Michael Mussallem
Chairman & Chief Executive Officer at Edwards Lifesciences

Well, I'd just briefly just go through the portfolio. I mean, we feel like the business -- we don't talk about very much like Surgical and Critical Care are strong and are going to continue to deliver. We're going to see catalysts coming from TMTT as we see a lift coming from the introduction of PRECISION next year. And then TAVR, even though we're suffering right now from some staffing shortages, we think those are going to get gradually better. And I expect solid performance. I mean, we're not kidding when we say we still believe that there's a $10 billion opportunity in 2028. We're highly confident in that and I think we're on a path to achieve it.

Lawrence Biegelsen
Analyst at Wells Fargo Securities

That's helpful. Mike. And actually, I wanted to ask about tricuspid. A lot of excitement around tricuspid. I know you know that you employed a Bayesian design for Class IID. Is it reasonable to assume that you'll employ a similar design [Phonetic] for your tricuspid pivotal trials, the 2 you mentioned? And just how are you thinking about that opportunity? Our check suggested it should be bigger than mitral, maybe somewhere between mitral and aortic.

Michael Mussallem
Chairman & Chief Executive Officer at Edwards Lifesciences

Yes. Thanks, Larry. We're obviously excited about our pipeline and we work very closely with regulators around the world, including the FDA. We typically just don't comment on some of the real specifics of the regulatory process because they tend to change and be situational. And so I'm not going to really get into -- are we going to do on a specific upcoming trial? I mean, we're well aware of all the tools that are available and we'll try and do the smartest thing and work really in a legal fashion with the regulators but it's not clear. I don't know, Bernard, do you have anything you want to add to that?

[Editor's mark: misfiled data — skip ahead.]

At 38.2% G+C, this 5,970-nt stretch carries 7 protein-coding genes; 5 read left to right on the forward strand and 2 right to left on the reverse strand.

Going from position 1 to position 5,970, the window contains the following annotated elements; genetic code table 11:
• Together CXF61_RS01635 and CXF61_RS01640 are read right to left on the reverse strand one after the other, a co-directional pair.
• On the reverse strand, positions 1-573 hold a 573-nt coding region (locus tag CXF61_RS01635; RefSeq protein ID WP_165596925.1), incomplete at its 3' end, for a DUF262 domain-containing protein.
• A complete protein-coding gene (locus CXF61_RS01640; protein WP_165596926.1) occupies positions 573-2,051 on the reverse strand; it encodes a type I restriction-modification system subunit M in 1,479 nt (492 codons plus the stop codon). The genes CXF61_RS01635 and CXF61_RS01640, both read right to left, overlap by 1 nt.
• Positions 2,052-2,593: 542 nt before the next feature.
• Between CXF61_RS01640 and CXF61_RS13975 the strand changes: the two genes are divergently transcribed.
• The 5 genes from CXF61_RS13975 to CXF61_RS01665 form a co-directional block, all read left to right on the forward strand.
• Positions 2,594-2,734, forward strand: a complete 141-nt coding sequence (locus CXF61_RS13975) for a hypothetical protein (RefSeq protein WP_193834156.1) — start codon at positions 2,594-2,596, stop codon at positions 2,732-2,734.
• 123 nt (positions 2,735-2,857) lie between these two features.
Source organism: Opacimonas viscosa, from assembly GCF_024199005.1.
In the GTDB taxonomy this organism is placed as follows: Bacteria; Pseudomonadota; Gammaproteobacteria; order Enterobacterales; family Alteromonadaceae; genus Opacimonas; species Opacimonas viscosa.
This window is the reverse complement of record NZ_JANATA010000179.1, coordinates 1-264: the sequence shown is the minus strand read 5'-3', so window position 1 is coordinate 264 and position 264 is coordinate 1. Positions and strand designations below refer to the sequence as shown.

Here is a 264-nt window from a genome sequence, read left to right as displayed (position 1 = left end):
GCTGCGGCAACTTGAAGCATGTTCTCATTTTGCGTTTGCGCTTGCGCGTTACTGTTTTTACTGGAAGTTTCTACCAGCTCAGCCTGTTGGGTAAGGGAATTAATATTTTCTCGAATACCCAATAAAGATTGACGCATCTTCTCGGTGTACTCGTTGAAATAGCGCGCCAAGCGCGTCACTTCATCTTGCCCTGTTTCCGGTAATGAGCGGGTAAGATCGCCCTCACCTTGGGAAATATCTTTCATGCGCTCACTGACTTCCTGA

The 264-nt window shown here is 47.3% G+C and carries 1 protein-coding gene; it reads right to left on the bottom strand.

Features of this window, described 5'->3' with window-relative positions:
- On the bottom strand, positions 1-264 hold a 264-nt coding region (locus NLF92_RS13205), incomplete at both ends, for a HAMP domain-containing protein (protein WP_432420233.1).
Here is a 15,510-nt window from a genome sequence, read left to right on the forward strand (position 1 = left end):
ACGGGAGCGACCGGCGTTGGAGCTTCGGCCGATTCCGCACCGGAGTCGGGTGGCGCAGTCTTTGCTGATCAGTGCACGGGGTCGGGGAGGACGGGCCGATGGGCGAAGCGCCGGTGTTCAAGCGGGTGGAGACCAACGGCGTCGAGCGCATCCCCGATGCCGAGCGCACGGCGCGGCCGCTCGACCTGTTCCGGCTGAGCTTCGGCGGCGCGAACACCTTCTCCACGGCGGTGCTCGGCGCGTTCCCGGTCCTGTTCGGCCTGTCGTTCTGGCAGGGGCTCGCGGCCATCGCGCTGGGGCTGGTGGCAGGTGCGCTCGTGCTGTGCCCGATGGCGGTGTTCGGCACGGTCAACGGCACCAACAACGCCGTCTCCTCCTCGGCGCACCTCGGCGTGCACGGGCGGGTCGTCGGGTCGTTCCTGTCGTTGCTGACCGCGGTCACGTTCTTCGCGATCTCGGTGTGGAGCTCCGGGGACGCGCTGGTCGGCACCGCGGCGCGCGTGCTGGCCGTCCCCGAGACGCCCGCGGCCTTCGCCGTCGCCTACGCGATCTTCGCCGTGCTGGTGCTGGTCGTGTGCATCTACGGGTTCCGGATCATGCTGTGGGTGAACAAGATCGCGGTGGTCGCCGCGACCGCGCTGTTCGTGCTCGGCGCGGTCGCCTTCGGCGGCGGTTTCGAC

Bernard Zovighian
Corporate Vice President of Transcatheter Mitral & Tricuspid Therapies at Edwards Lifesciences

Yes. Just a small thing. Obviously, any study, any trial has different design. Some are comparing devices together, some are comparing a device to medical treatment. So obviously, it is not as easy as taking what we did for IID and applying that to the other studies.

Operator

Our next question comes from Robbie Marcus with JPMorgan.

Robert Marcus
Analyst at JPMorgan Chase & Co.

Maybe first, I think it would be helpful. Maybe walk us through some of the differences between why TAVR so much more impacted than the Surgical business? I know it's lots of similarities but also differences. Is it just pure staffing? Is it the imaging? Is it the testing? Is it the patient pipeline? Any ideas there? And how should we think about the impact from the shortfall in Japan? It looks like numbers came in below the Street by about $15-plus million. Is that all Japan?

Michael Mussallem
Chairman & Chief Executive Officer at Edwards Lifesciences

Yes. So let me kick it off, Robbie and then I'll turn to Larry and Daveen to supplement the answer. So actually, the TAVR procedures, we believe grew faster than the Surgical procedures, if you look at what the market did in the quarter. When you look at Edwards itself, it looks like the Surgical business was growing faster but that's more Edwards-specific performance rather than what was going on in the underlying market. So I think we have to be a little cautious. Daveen, do you want to add anything from a surgical perspective? And then we'll kick it over to Larry.

Daveen Chopra
Corporate Vice President of Surgical Heart Valve Therapies at Edwards Lifesciences

Yes, sure, Mike. I appreciate that. Yes, so to follow up what Mike was saying, Robbie, the growth driver of the Surgical business, as Mike had mentioned, was really about driving adoption of the Brazilian portfolio globally as well as the U.S. launch of our new mitral valve MITRIS which provided a nice uplift. So RESILIA and MITRIS were really our top drivers. But as like I said, we also had a little bit of market growth coming from us -- maybe low single-digit market growth. And we're generally seeing that within the world of surgical operating rooms and surgery beyond cardiac surgery. Cardiac surgery being an area that surgical operating rooms kind of prioritize resources to a surgical operating rooms. So we generally see that led to that slow-low single-digit kind of market growth.

Larry Wood
Corporate Vice President of Transcatheter Aortic Valve Replacement at Edwards Lifesciences